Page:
The Short Fiction Competition is open for entries! The judge is the dazzling Tommy Orange, whose debut novel, There There, won the 2019 PEN/Hemingway Award, was a finalist for the 2019 Pulitzer Prize for Fiction, and was among the most acclaimed books of the year...
NEWS & EVENTS
The editors are thrilled to announce the release of the Summer 2019 edition, designed by the seminal punk photographer Ruby Ray, with contributions from BBC National Short Story Award-winner Sarah Hall and the late Christopher Isherwood, among others...
Three stories from our 2018 catalog have been selected for inclusion in the Best American Short Stories 2019 anthology...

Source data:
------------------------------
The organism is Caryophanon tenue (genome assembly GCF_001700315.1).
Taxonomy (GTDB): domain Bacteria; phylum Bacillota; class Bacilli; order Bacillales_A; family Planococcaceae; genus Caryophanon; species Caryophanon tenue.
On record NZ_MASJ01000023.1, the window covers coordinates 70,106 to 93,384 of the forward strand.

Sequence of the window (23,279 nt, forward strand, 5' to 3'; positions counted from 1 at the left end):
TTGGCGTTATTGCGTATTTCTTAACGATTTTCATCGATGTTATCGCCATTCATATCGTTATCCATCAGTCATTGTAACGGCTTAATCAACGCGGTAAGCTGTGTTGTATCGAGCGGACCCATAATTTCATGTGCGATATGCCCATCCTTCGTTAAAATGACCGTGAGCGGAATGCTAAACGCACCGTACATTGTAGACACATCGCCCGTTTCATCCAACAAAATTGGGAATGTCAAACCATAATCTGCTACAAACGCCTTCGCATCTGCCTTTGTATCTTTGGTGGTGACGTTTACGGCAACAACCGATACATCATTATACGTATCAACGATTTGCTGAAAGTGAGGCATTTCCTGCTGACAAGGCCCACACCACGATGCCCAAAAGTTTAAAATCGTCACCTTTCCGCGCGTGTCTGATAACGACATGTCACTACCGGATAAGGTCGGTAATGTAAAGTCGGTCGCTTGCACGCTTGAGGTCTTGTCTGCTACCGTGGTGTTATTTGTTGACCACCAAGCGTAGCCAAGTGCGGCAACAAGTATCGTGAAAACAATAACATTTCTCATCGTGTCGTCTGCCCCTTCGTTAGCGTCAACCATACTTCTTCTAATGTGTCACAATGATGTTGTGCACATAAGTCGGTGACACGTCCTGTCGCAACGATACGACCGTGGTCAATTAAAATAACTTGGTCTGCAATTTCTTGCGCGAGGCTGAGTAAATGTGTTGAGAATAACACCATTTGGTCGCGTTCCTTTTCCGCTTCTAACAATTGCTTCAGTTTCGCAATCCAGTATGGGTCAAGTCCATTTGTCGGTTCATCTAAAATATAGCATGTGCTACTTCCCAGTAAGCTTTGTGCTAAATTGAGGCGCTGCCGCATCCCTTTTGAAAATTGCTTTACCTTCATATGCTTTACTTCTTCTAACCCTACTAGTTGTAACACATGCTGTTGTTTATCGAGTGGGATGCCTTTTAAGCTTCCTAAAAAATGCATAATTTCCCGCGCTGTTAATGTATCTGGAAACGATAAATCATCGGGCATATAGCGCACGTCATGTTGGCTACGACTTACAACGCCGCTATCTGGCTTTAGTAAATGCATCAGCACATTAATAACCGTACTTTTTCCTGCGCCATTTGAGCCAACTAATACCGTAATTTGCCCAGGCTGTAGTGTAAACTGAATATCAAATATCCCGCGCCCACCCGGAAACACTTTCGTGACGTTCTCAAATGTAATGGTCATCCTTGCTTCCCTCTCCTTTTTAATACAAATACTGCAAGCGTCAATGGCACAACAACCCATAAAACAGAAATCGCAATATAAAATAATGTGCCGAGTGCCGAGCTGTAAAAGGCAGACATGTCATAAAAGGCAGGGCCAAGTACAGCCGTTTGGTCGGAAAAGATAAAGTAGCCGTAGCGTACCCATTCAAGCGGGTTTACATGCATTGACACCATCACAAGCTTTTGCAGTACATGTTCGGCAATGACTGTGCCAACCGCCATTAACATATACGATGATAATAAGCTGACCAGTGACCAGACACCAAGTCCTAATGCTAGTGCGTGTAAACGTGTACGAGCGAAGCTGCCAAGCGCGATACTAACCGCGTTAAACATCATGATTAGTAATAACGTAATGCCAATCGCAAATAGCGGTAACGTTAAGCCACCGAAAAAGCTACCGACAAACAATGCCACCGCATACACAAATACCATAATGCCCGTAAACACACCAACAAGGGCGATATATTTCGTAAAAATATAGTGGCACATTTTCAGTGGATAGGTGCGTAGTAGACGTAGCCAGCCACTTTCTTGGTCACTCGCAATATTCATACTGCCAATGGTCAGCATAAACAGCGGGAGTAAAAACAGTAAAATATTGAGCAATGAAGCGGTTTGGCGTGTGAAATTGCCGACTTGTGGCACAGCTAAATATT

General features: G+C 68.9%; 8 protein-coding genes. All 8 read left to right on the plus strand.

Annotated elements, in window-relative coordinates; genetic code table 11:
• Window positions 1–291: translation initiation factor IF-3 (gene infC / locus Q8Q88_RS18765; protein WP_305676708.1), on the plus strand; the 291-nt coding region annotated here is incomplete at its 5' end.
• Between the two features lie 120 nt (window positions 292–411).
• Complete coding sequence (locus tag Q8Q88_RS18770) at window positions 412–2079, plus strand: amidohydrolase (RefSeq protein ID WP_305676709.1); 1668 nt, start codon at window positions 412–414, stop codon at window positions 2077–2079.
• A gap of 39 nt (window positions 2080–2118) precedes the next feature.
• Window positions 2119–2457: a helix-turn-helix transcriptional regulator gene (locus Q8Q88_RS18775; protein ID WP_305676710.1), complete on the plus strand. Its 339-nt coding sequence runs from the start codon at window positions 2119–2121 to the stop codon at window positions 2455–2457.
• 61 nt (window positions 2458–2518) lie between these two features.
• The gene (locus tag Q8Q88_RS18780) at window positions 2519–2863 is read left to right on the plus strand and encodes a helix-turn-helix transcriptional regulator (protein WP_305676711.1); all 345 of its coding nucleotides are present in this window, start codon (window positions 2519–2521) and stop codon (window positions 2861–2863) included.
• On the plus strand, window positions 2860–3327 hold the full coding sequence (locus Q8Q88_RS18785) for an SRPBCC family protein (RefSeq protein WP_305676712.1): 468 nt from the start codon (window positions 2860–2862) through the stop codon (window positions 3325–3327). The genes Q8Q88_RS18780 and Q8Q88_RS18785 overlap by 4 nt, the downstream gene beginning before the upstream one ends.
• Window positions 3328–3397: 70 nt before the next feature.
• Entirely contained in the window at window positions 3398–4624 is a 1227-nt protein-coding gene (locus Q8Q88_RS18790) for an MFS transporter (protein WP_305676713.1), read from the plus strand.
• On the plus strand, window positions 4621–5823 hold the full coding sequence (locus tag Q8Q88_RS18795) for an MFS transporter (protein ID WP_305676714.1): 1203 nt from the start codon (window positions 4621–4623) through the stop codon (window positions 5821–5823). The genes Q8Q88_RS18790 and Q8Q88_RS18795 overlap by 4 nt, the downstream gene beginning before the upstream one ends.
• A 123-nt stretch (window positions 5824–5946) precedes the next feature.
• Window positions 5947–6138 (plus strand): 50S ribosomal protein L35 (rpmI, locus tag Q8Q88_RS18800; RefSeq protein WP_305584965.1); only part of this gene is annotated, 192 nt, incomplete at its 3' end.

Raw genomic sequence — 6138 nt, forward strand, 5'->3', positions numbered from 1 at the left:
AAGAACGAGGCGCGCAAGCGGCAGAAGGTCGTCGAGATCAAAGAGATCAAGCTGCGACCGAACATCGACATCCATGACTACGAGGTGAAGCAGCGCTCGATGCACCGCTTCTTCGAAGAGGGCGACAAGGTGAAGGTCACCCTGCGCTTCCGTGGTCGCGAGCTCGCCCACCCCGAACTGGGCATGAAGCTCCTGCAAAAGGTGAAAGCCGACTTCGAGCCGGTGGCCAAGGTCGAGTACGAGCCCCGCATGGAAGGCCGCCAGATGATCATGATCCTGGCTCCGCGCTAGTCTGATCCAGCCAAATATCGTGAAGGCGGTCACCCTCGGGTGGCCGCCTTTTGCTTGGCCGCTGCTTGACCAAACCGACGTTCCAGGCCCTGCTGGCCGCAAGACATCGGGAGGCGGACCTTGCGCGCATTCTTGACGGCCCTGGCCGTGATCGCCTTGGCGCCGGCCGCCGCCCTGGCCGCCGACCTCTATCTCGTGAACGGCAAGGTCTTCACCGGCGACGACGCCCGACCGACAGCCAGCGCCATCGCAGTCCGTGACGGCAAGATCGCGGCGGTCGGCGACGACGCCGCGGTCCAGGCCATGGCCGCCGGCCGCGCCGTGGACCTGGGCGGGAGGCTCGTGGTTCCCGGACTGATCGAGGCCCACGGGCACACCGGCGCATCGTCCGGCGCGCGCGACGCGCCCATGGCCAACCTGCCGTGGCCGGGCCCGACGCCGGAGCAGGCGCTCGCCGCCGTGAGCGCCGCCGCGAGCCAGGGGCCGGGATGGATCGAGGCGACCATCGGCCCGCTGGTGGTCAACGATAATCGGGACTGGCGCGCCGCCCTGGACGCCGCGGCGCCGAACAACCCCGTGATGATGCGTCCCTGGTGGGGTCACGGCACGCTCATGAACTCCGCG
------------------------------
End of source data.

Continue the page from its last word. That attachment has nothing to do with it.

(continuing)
FROM THE ARCHIVE
It Can’t Happen Here
The Budd Schulberg story “Your Arkansas Traveler,” first published in 1953, and his later film adaptation, A Face in the Crowd, directed by Elia Kazan in 1957, seem both very much of their time—in the language and homespun style of the lead—and prescient. Some may see in Lonesome Rhodes, the “just folks” country-singer character, echoes of Bill Clinton, also from Arkansas, but Clinton, though maybe possessing a cynical streak, never aspired to become a demagogue. The fellow that most of us think of when we think proto-demagogue now is Donald Trump.
Like Lonesome, Trump revels in “breaking the rules,” and Lonesome’s radio listeners cheer him on as he does so, as they believe . . .